David Means

From "The Old Man"

“…One winter morning, at the crack of dawn, heading back to Michigan again, to see my father before he had a major heart procedure, I got on the train and sat back and, as we pushed out of Chicago, with Bellow in my lap, I recalled that in Humboldt’s Gift, another favorite of my father’s, there had been some mention of the afterlife, or of the dead. (Now, here, at my desk, with a copy of the book beside me, I locate the section, on page 141 of my edition, and in it Charlie Citrine, the central character and narrator, says that he cannot accept the “view of death taken by most of us, and taken by me during most of my life — on esthetic grounds therefore I am obliged to deny that so extraordinary a thing as a human soul can be wiped out forever. No, the dead are about us, shut out by our metaphysical denial of them. As we lie nightly in our hemispheres asleep by the billions, our dead approach us.”)

I now see that on the train, barely remembering this passage, just catching the gist of it, I was somehow retroactively aware that in getting up in the middle of the night and packing in the dark and heading downstairs in an Ambien stupor to catch the earliest train possible, I was, somehow, knowingly, joining the dead who haunted the nighttime places between sleep and waking. I didn’t know at the time but I was following in the tracks of Charlie Citrine’s logic, preparing myself somehow not only to travel to my father, who would die a few days later, but also for the state I would be in when he was gone. I was feeling it in the cab, sensing it in the sweep of streets — Chicago streets, against logic, rise and fall more than expected. Call it wishful thinking or sweet delusion or whatever you want, but I know now, here, writing this, that the sensation I had was of communion with the dead around me. On the train that morning, I was aware — without knowing it, admitting it fully — of the shadow-space, partly because, of course, on a train in that transitory state between one place and another, between Chicago and my hometown, Kalamazoo, I was suspended between a sense of the life behind me and my father ahead, something like that. It’s high time you admit, I say to myself now (and said on the train), that you have a full-blown belief in a certain communion with the dead, one that you feel, strongly, must be sustained, if not in argument then at least in the fiction you write. A man stands alone along a stream in upper Michigan casting his line in a curl behind him, feeling it, sensing the gorgeous loop, the play of gravity and air and swing and motion, and then lays the line down perfectly along the stream’s surface so that the fly, far out at the end of the leader, which is invisible, makes just the right splash — the same splash a mayfly would make — and he takes a split second to look away from his task and to sweep his eyes from one end of the scene to the other and feels himself to be utterly alone with nature itself, folded into the place and the moment, while also aware somehow that he is not at all alone but subsumed in his own essential eternity along with all those who came before him. In his own violation of the rules of physics, he exists and doesn’t exist, and that sensation allows him — I’m pushing here — a vital link with those who are gone, because he is gone, too, as far as reality is concerned, and no one can prove that he made such a beautiful cast because no one knows they have to prove it, and when he has left that spot, along the Au Sable River, he will purposely avoid making mention of the moment and will answer questions from his friends with vague pleasantness. That’s what I feel about that moment on the train; that I’d be much better off not even trying to articulate it, or would be better served to simply say I felt strange in the cab on the way to the train, and then on the train itself; whereas inside I’m saying, I had a communion with the dead and readied myself to have a different relation with my father, one that would be between a dead man and myself, retroactively, without knowing I was doing so.”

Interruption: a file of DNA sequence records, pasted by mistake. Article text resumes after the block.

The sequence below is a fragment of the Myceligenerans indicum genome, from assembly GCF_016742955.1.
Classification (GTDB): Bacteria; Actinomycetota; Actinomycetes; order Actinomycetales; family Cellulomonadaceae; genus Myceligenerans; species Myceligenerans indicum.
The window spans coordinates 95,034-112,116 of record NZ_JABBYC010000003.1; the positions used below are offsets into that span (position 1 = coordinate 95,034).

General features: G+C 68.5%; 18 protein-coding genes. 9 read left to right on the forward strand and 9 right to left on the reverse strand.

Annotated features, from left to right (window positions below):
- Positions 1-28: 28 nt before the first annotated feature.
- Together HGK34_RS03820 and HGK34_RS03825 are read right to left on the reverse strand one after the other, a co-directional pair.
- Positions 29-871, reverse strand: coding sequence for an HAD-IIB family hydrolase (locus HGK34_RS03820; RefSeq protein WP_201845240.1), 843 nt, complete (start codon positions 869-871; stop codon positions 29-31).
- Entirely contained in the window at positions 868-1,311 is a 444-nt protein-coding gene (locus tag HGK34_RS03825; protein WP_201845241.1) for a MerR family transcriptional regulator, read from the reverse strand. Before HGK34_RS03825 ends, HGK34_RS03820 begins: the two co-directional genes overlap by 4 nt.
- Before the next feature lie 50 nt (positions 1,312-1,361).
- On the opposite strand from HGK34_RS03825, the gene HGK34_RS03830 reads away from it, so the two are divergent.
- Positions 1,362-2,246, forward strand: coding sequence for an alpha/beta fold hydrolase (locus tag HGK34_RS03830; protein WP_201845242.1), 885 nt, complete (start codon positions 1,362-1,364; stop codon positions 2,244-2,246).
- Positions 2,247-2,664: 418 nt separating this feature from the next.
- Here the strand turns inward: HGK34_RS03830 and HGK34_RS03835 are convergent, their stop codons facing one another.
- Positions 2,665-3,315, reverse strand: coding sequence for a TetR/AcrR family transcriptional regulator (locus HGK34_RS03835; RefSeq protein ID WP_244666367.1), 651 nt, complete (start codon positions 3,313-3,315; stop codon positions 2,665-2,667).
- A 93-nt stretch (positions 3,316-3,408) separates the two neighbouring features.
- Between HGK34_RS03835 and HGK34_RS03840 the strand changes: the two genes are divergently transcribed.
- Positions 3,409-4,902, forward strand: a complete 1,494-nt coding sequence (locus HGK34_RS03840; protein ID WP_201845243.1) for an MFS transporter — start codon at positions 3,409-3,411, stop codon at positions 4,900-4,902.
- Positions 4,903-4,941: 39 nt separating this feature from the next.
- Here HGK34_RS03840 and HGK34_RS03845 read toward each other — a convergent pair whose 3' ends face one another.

- David Means, from his nonfiction essay in Harper’s Magazine, full link here: https://harpers.org/archive/2016/06/the-old-man-2/

From "Sleeping Bear Lament"

The great roiling swells of sand driven upward by more sand, compiled against itself; the eternal days and nights of Lake Michigan currents and the constant pounding winds rolling grain upon grain; the fronts staggering listlessly across the lake from Wisconsin like drunken louts, picking up moisture over the great body of water and pounding the coast until from nothing grew something. What did the Ottawa Indians think, wandering this moonscape, praying to their beloved Sleeping Bear as he lay prone on the great expanse of otherness, huddled against the lake? All along this side of the state the beaches were being taken away by the currents; houses tumbled down in slow-mo on the news, tag teams of bright yellow bulldozers attempted to rearrange fate, and we smoked our cigarettes and drank a last beer and sat in a little alcove of razor grass and laughed at our fear, at the idea that we could worry that Rondo, all taut muscle and hockey arms, might be dead.

It was turning out to be a brisk, fall-like day. The front had swung through a giant line of anvilheads. Out of the firmament, the ceaseless drive of wind, Sam came to me once more: that day in his house alone in that room with the soft linty smell of furnace heat (What’cha wanna do? Don’t know); the event with the trumpet. And of course his death—his death most of all—taking the whole high school by surprise. His cocky fuck-yous dead and gone. by that time he was completely one of those fringe beings, absorbed by the vast riptides of misery we pretended didn’t exist…

- David Means (whole story here: https://bombmagazine.org/articles/sleeping-bear-lament/)